SUN KISSED by Katherine Herron

Father had a beautiful cage built for me,
bronzed like my skin...
Sunlight is one of the only things that can touch me now. Warm and bright and almost like a human touch, if you forget the tangibility of skin, the pleasure of another person’s palm lines aligning with yours, which I almost have, because it’s been so long. Father kisses my forehead, sometimes, when he visits, but Father locked me away here, so his touches don’t count or comfort. He doesn’t count or comfort.

It’s not a father’s or jailor’s touch that I want.

(I raked my fingernails against his cheek the last time he came. Then envied the blood there, the proof of human contact.)

(He has not returned since.)

No one else ever comes, no one who can touch me the way I want to be touched, so I imagine a lover into the summer sunlight that strays into my tower. I dream one into the rays leaking, looking through the sunroof—reverie that it’s a lover’s lips on mine instead of the sun’s light, rhapsodize about the patterns on those imaginary lips, invisible from a distance but so so intimate in the moment, merging with mine. His bright hands on my hips and then my waist and then everywhere else.

The bronze below me, around me, heats with the sun sometimes. Shines with it. Father had a beautiful cage built for me, bronzed like my skin. I know I’m high above the palace courtyard, but there aren’t any windows here, save the sun roof, so I can’t see anything but the blue sky above, the occasional cloud. Sometimes, I can almost hear gardeners and visitors strolling below, and I wonder what they make of the tower sitting amidst the sunflowers, if they know about the bronze box—Father calls it a chamber, but it’s a box, really, no matter the soft bed and the fine robes and the precious metal walls—I’m living in. They’ve grown accustomed to me, most likely. I’m old gossip. Argos’s princess, a gem in a jewelry box.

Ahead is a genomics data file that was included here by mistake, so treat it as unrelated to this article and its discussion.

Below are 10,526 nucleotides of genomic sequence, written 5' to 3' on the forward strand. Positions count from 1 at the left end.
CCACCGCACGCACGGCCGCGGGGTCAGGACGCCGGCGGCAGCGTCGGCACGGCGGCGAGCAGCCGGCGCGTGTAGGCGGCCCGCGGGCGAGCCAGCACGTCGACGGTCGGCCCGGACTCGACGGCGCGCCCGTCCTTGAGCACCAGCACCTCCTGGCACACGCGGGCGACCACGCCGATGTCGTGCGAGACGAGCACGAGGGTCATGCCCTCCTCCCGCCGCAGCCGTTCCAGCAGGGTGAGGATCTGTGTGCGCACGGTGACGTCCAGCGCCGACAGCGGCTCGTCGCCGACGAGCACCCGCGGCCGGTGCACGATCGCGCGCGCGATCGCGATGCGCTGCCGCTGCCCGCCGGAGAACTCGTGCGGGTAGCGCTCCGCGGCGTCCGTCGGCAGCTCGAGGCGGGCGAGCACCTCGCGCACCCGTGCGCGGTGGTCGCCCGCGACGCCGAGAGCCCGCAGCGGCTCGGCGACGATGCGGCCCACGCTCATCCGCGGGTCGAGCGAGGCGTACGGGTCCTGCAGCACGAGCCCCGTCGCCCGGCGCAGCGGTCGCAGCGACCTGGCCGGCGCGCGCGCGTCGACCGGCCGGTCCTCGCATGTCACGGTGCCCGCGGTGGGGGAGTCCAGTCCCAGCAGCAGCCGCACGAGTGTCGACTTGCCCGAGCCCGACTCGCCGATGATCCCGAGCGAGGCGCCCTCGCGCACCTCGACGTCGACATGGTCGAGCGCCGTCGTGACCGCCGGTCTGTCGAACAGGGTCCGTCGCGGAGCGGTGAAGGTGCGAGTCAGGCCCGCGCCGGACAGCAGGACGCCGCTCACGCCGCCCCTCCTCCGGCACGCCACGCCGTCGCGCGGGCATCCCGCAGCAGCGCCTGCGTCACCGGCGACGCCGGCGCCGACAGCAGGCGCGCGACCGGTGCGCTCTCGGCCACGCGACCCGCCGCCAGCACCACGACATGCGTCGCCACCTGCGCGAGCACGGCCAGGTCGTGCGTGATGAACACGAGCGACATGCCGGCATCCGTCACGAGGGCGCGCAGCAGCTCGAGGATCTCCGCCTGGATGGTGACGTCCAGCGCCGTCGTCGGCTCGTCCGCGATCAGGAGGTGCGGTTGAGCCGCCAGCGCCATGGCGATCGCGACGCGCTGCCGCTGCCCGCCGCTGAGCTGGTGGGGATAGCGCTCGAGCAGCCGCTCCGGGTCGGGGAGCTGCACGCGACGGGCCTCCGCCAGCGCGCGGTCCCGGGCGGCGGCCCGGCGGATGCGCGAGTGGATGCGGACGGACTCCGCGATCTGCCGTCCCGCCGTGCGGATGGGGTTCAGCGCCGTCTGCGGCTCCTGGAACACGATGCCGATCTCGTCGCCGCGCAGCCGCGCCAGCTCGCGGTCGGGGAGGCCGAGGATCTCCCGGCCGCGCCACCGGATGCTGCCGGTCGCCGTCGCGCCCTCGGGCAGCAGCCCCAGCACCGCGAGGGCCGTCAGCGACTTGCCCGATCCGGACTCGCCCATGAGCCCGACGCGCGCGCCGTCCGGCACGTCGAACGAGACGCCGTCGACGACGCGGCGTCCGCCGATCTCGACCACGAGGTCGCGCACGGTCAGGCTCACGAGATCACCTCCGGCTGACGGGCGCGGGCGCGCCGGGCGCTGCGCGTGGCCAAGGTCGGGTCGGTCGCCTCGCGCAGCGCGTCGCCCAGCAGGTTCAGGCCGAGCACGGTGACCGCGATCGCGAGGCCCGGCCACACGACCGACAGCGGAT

Where was I, the courtyard, I wish I could see the courtyard. I used to play outside these bronze walls as a girl, before these bronze walls existed, skipping around its columns with the sons and daughters of servants. Older. Sneaking through its mazes with the cook’s son, letting him kiss me into stone corners the sun couldn’t reach, loving the spices in his breath. Wanting my legs around his hips and my back against one of the stone columns and the erasure of all space. To be touched, every bit of me, consumed, all of me.

But the cook’s son only ever kissed my lips, because a princess must be pure for her prince, whenever he may come. I wonder if the cook’s son is the cook now. If his soft hands prepare the fruit bowls and breads and spiced meats I receive each day through a slit in my bronze chamber, too narrow to fit more than a plate through. (I’ve tried.) There’s a door too, but only my father has the key. Servants aren’t trusted with its weight.

When I close my lips around figs in the morning, I envision the cook’s son preparing them. It bothered me, once, that his fingers were never as pristine clean as mine, but I wish they’d stain me now. Stained means touched. If the Oracle of Delphi were to give me a prophecy, I imagine it thus: